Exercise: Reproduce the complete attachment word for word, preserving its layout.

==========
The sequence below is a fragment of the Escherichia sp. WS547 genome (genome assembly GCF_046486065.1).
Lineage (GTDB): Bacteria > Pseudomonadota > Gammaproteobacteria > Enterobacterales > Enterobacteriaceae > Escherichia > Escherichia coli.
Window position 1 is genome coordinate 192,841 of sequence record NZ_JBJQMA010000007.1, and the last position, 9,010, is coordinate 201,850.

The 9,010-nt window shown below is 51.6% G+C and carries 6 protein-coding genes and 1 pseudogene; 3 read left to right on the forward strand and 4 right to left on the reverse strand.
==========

The sequence below is a fragment of the Escherichia sp. WS547 genome (genome assembly GCF_046486065.1).
Lineage (GTDB): Bacteria > Pseudomonadota > Gammaproteobacteria > Enterobacterales > Enterobacteriaceae > Escherichia > Escherichia coli.
Window position 1 is genome coordinate 192,841 of sequence record NZ_JBJQMA010000007.1, and the last position, 9,010, is coordinate 201,850.

The 9,010-nt window shown below is 51.6% G+C and carries 6 protein-coding genes and 1 pseudogene; 3 read left to right on the forward strand and 4 right to left on the reverse strand.